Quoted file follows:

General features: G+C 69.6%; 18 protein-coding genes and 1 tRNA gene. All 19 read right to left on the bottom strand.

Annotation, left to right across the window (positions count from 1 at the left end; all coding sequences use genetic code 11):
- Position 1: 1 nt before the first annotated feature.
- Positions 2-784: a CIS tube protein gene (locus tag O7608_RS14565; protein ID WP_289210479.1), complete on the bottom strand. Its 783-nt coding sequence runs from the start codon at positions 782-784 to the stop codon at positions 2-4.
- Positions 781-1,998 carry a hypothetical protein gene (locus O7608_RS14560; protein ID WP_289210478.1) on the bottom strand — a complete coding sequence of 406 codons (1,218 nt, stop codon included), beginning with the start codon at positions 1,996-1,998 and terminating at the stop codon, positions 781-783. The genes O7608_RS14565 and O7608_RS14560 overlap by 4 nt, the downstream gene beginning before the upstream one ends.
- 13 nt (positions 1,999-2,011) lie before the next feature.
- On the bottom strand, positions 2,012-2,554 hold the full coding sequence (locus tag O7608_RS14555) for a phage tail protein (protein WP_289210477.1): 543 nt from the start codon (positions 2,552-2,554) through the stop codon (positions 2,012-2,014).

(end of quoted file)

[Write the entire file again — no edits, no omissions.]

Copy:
General features: G+C 69.6%; 18 protein-coding genes and 1 tRNA gene. All 19 read right to left on the bottom strand.

Annotation, left to right across the window (positions count from 1 at the left end; all coding sequences use genetic code 11):
- Position 1: 1 nt before the first annotated feature.
- Positions 2-784: a CIS tube protein gene (locus tag O7608_RS14565; protein ID WP_289210479.1), complete on the bottom strand. Its 783-nt coding sequence runs from the start codon at positions 782-784 to the stop codon at positions 2-4.
- Positions 781-1,998 carry a hypothetical protein gene (locus O7608_RS14560; protein ID WP_289210478.1) on the bottom strand — a complete coding sequence of 406 codons (1,218 nt, stop codon included), beginning with the start codon at positions 1,996-1,998 and terminating at the stop codon, positions 781-783. The genes O7608_RS14565 and O7608_RS14560 overlap by 4 nt, the downstream gene beginning before the upstream one ends.
- 13 nt (positions 1,999-2,011) lie before the next feature.
- On the bottom strand, positions 2,012-2,554 hold the full coding sequence (locus tag O7608_RS14555) for a phage tail protein (protein WP_289210477.1): 543 nt from the start codon (positions 2,552-2,554) through the stop codon (positions 2,012-2,014).